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2 years on, fund crunch hits Aravalli protection task force

Activists have criticised the forest department for cutting back on this important security measure, and failing to form the Aravalli protection task force, which it had proposed more than two years ago.

gurgaon Updated: Apr 12, 2019 09:02 IST
Prayag Arora-Desai
Prayag Arora-Desai
fund crunch,aravalli,protection task force
A security post at Gairatpur Bas, which was found unmanned on Thursday, is in a dilapidated condition.(Parveen Kumar/ht photo)

The state forest department currently has only six sanctioned security outposts (check nakas) in the Aravalli region of Gurugram, as opposed to 11 that were reportedly active in January last year. It was revealed by the district forest officer (DFO) on March 18, in response to an RTI application filed by a city-based environmentalist.

A Hindustan Times team visited two of these six check nakas, in Gairatpur Bas and Raisina, on Thursday. A security post was present at the former location but was unmanned, while no such post could be found at Raisina (exact co-ordinates are 28°18’28.89”N, 77°00’29.54”E).

Activists have criticised the forest department for cutting back on this important security measure, and failing to form the Aravalli protection task force, which it had proposed more than two years ago.

According to the proposal, dated September 8, 2016, the department planned to establish a total of 52 security outposts for the protection of nearly 1 lakh hectares of Aravalli land in South Haryana, at a budget of ₹238 lakh. The proposal included reviving eight outposts in Faridabad, 15 in Nuh, 10 in Mahendragarh and eight in Rewari districts.

“These areas are the last vestiges of natural biodiversity extant in the region and a valuable gene-pool resource for the future that needs to be protected at all costs,” said the proposal.

It also said, “The entire area is characterised by intense biotic pressures and increasing urbanisation. There is illegal mining, cutting of trees, construction of boundary walls and farmhouses which, if unchecked, will cause destruction of this rich bio-diversity and have a highly negative impact on the hydrology of the area.”

The proposal also takes into account the presence of wildlife, particularly leopards and hyenas, in these districts, and recommended that an “Aravalli protection force” be formed for their protection. It recommended that a typical naka should have at least four persons assigned to it for round-the-clock vigilance. Informal discussions had also taken place to seek the help of home guards for this purpose.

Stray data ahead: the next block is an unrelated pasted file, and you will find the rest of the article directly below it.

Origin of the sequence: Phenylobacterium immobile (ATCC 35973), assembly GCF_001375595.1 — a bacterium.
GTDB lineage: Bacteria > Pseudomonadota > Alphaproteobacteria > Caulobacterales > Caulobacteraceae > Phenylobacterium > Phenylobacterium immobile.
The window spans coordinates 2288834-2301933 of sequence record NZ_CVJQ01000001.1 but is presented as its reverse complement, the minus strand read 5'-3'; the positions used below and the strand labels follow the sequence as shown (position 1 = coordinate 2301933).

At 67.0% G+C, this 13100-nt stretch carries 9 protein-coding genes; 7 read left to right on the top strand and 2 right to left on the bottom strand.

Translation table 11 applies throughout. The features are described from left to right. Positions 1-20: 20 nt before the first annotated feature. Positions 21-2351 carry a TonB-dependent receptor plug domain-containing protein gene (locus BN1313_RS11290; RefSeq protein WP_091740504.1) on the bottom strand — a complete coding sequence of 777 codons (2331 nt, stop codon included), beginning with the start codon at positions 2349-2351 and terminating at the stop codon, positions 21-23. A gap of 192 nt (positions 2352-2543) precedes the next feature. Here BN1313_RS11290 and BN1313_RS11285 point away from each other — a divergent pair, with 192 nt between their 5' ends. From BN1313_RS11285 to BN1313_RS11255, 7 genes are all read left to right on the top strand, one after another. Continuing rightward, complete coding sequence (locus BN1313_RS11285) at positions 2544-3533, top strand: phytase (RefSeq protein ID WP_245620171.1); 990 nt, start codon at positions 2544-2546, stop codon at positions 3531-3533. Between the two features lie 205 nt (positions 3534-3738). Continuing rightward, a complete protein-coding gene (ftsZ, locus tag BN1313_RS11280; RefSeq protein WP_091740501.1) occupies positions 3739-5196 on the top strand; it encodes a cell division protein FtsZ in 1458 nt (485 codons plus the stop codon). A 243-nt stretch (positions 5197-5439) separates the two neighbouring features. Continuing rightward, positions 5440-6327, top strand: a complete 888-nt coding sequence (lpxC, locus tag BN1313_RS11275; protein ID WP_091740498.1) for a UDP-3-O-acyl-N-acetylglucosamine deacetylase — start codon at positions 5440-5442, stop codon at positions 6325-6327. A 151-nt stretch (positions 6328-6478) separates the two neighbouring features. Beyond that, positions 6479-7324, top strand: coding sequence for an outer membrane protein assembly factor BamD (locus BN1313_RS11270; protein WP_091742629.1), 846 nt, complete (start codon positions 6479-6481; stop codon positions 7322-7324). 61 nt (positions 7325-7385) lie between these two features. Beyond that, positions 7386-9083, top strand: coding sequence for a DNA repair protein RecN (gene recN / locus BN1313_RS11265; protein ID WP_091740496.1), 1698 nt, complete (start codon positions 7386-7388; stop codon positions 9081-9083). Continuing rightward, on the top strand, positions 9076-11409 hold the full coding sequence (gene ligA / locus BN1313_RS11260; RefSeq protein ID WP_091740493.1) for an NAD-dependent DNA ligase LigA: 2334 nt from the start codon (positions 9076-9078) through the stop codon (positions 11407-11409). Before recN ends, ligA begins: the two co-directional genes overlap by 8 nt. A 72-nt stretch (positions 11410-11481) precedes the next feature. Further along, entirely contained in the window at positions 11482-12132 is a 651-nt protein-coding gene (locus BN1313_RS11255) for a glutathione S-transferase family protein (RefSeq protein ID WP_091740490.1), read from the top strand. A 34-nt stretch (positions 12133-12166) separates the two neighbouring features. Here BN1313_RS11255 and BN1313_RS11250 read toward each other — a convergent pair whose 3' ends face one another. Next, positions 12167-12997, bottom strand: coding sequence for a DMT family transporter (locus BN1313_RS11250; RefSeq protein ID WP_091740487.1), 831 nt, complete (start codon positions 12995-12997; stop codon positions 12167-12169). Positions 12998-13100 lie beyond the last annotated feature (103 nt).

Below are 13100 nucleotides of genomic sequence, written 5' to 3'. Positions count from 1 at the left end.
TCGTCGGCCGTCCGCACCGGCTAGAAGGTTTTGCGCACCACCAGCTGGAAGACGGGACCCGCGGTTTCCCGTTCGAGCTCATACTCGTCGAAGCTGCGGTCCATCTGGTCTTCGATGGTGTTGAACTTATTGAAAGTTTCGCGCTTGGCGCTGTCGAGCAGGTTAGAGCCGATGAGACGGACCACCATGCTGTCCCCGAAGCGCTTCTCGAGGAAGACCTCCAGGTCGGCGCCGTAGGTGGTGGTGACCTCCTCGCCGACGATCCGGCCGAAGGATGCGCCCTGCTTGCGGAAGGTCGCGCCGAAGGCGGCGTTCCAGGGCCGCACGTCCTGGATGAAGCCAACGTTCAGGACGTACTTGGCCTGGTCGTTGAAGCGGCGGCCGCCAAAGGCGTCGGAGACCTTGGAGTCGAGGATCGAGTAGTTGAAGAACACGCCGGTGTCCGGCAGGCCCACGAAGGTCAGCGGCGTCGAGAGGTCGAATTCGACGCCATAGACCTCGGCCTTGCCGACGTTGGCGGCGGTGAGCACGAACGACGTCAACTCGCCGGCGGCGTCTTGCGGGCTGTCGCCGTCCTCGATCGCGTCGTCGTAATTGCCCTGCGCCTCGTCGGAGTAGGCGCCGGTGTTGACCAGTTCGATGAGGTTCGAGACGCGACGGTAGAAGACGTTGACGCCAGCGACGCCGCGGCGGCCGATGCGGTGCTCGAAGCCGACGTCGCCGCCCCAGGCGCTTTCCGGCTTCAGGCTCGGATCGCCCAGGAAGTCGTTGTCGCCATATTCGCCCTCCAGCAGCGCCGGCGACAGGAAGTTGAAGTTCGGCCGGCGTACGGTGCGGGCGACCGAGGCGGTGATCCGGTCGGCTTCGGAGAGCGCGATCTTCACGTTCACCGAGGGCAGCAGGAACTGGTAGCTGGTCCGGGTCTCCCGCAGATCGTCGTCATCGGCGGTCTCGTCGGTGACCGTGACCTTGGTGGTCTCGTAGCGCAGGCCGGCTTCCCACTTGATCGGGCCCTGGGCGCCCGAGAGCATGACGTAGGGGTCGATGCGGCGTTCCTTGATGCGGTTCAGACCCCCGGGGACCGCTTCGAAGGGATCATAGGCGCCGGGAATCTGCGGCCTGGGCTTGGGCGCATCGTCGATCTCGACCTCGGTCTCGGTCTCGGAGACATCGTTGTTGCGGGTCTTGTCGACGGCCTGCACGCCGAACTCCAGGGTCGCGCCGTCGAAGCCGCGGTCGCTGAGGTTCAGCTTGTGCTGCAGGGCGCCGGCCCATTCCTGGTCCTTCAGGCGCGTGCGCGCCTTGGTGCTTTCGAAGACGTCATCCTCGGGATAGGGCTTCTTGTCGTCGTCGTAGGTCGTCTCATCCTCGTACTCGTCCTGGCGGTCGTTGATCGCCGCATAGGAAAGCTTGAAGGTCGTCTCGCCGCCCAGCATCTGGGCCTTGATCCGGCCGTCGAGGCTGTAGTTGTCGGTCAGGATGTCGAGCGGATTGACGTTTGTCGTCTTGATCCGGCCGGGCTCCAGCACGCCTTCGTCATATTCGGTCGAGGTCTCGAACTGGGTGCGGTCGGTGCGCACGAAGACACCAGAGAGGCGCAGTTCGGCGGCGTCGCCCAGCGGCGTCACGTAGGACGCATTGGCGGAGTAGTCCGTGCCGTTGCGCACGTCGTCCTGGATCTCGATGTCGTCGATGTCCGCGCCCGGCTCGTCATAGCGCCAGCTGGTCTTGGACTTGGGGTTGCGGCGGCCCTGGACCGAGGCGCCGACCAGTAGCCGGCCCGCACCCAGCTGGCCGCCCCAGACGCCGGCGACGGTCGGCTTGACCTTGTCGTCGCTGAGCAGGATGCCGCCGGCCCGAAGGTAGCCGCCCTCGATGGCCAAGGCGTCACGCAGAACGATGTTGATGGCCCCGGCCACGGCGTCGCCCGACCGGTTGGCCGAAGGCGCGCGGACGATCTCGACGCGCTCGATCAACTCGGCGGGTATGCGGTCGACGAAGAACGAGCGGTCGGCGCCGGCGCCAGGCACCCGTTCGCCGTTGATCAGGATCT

In January last year, state forest minister Rao Narbir Singh had said that the task force would come into action “within 10 days”. In Gurugram and Faridabad, however, the number of security posts has reduced drastically since then, according to conservationist Sunil Harsana, who lives in Faridabad’s Mangar village and is well acquainted with the area.

“At least seven check posts which were active in Mangar, Bandhwari, Damdama and surrounding areas till June 2017 were suddenly shut down after an administrative reshuffling, and we immediately saw an increase in the cases of tree cutting as a result. I spoke to the DFOs in both districts at the time, who said they were cutting back due to budget constraints,” Harsana said.

The chief conservator of forests, D Hembram, and district forest officer (Gurugram) Deepak Nanda did not respond to multiple calls and messages seeking clarity on the issue. It is unclear how many such outposts exist in the neighbouring districts of Faridabad, Mahendragarh and Nuh.

Suresh Punia, DFO Faridabad, declined to provide any data over the phone. Sunder Lal, DFO Rewari, said, “At the moment we do not have any security outposts, but there are 14 beats to which we have assigned forest guards, in addition to a patrolling team consisting of a special duty officer.” The DFOs of Mahendragarh and Nuh could not be reached for comment.

An official from the forest department, requesting anonymity, said, “Due to shortage of funds and staff, we had to shut down five check posts in Gurugram in April last year. We have requested the headquarters in Panchkula to sanction funds and permission to revive them but have not yet received a response.”

Vaishali Rana Chandra, a city-based activist who filed the RTI petition, said, “By all indications, the Aravalli task force does not seem to have been formed in the slightest. There has been some lapse, either monetary or in the department’s intent to protect the Aravallis.”

Chandra also pointed out that all six check nakas in Gurugram currently have only one assigned forest guard each (as opposed to the proposed four), which would make it impossible to maintain round-the-clock vigilance.

Calls for a dedicated Aravalli protection unit reached a crescendo in early 2018, after a peacock was found ensnared in a metal trap near Raisina village on December 7, 2017.

Claiming a sharp upward spiral in poaching in the Aravalli region, a team of activists met Union environment minister Harsh Vardhan on December 29 and urged him to take action.

On January 4, 2018, the ministry of environment sought a status report on the formation of the task force via a letter to the additional principal chief conservator of forest (central) and the principal chief conservator of forest, Haryana.

First Published: Apr 12, 2019 01:05 IST